This article can also be found in the Premium Editorial Download "Information Security magazine: An expert guide to tokenization and using it effectively."
Download it now to read this article plus other related content.
The organizational role of the information security professional sits at a crossroads that may be more meaningful than we realize. The security world is in the midst of major changes
Several new technology areas grabbing headlines at present have been on the horizon for some time, but adoption seems only now to be gaining momentum across the general business spectrum. Cloud computing, virtualization, and mobility, for example, have all existed in some usable form for years, however, each is now attaining significant degrees of technical maturity, market acceptance, and the integration between them is rapidly increasing. The integration of these emerging technologies, and business understanding of them, appears to be reaching critical mass. As emerging technology has progressed, new economic realities have closely followed. We now observe a more active technology marketplace, a meeting of service buyers and sellers, each with respective roles, responsibilities, and challenges. This new environment is far more complex than the traditional technical product marketplace.
At the same time, we see business leaders as the ultimate purchase decision makers, the economic buyers in the new market who are integrating technology strategy into business strategy with substantially less reliance on internal tech experts than before. Historically, the introduction of new technologies into an organization was supported by knowledgeable specialists that had a rare understanding of the new technology. However, in today’s world the technology architecture is largely abstracted from the user/buyer and somewhat irrelevant; We can purchase and use SaaS and other cloud services without necessarily understanding how they are assembled. Vendors have succeeded in “dumbing down” the purchase decision, effectively removing the technician from the decision process. Therefore, the business decision maker can view subscribed or hosted services in the same way he or she views the acquisition of any other production technologies -- simply from a perspective of utility; deep technical knowledge is not necessary to derive business value from the technology.
As a result, the information security skills required of technology buyers and sellers are changing. In other words, the buyers (and therefore users) of new technologies derive little benefit from deep technical knowledge because the technologies are abstract; important details cannot be viewed, much less analyzed. Security professionals employed by technology buyers therefore should expect their emphasis to shift towards vetting and managing vendors as well as ensuring connectivity to hosted services. In such cases, IT strategy can be expected to originate in the business and not from the IT function.
From the seller (provider) perspective, however, technical knowledge is essential to build secure and reliable service architectures. And in the provider organization, the technical strategy is the business strategy, therefore security professionals should again expect to find themselves increasingly directed by business leaders. Customer-facing sales and account management staff in providers today are being trained on security talking points and must be prepared to answer the security challenges terms in the buyers’ business context. Security knowledge is therefore being diffused throughout provider organizations to a much greater extent than before as providers need to both ensure technical security as well as demonstrate security competency to purchasers.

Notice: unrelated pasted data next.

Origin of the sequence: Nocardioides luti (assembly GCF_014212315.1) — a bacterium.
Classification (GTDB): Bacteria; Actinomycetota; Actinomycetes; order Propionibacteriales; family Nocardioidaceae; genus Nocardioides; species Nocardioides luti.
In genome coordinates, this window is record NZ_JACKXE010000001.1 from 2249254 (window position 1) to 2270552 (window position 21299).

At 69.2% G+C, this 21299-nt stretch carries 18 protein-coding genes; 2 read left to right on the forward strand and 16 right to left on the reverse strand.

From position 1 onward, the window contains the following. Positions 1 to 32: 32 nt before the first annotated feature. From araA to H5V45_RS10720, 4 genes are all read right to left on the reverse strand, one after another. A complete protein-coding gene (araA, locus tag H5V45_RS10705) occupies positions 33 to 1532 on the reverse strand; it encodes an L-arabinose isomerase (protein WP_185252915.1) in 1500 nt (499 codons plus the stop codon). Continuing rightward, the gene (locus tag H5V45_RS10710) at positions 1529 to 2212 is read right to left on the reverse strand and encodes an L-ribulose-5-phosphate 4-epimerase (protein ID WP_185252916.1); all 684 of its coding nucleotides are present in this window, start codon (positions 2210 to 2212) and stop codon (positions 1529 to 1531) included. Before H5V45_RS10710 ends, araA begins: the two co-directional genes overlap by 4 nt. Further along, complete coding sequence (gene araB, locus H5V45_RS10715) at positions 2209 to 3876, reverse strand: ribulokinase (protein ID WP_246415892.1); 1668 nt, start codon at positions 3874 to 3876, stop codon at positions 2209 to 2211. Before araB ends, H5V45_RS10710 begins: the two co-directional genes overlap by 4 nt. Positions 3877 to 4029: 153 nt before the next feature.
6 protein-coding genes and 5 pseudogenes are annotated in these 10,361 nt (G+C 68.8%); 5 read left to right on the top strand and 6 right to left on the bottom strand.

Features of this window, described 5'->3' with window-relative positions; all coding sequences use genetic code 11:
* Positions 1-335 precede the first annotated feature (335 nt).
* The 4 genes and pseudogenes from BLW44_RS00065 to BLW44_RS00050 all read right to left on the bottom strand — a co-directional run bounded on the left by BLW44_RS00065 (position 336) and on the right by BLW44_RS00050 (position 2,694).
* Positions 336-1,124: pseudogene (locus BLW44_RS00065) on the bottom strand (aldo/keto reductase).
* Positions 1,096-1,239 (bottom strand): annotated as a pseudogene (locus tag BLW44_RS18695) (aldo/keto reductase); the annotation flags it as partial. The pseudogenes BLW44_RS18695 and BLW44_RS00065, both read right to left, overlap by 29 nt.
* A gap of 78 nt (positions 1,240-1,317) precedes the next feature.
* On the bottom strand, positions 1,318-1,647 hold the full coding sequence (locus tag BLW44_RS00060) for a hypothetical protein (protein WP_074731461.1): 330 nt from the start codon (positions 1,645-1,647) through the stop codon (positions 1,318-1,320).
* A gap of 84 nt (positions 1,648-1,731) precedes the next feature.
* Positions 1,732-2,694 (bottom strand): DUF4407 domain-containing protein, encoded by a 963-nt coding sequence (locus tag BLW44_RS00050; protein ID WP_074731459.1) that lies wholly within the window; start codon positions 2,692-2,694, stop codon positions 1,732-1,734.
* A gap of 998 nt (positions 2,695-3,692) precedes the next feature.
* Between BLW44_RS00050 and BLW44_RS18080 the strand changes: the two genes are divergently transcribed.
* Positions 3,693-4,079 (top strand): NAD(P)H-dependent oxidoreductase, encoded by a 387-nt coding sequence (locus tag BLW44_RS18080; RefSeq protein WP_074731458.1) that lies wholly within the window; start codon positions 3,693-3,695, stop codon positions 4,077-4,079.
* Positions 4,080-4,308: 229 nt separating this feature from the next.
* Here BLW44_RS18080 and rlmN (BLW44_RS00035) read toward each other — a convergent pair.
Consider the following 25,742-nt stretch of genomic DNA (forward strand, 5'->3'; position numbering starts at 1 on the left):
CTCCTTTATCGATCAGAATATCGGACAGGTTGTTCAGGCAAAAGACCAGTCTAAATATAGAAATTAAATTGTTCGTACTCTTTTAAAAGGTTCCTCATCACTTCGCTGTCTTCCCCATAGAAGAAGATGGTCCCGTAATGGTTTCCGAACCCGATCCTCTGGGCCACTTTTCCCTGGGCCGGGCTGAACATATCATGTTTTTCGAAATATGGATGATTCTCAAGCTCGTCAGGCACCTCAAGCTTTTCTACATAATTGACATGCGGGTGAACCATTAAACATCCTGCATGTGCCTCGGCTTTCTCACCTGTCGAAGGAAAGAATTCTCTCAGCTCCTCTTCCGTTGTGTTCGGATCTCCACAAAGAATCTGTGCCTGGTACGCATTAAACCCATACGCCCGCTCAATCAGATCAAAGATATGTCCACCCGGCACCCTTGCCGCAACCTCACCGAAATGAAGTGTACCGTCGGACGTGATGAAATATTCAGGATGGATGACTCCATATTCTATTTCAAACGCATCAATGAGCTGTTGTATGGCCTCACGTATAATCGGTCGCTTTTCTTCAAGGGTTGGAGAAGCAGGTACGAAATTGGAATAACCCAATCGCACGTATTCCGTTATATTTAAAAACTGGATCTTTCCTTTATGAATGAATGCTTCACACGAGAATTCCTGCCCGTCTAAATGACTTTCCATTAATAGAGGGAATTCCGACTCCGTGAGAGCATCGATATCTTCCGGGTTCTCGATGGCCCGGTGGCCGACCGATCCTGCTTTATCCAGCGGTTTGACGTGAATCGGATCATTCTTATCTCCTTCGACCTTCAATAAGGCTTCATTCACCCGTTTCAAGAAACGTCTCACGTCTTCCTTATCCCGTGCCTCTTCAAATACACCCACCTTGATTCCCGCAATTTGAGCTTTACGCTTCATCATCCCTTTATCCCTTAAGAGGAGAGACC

Information security professionals should consider these trends as they make important career decisions and seek to develop new skills. Along with vertical market expertise, understanding of the unique challenges of the provider and buyer viewpoints, respectively, will become increasingly important. More generally, these trends should make positions based in or closely aligned with the business much more attractive than positions within the IT function. Unfortunately, current industry focus seems somewhat fixated on important, but merely fundamental messages, like the need for stronger passwords and more frequent patching. The technology environment has become more complex and interrelated, and security professionals would be well served to understand the new reality if they hope to continue to add value. Understanding the differences in security roles from provider and buyer perspectives may become essential to succeeding as a security professional.
About the author:
Paul Rohmeyer is the program director of the graduate information systems program at Stevens Institute of Technology. He provides technology risk management guidance to firms in the financial services industry, and previously held management positions in the financial services, telecommunications and pharmaceutical industries. Send comments on this column to firstname.lastname@example.org
This was first published in March 2012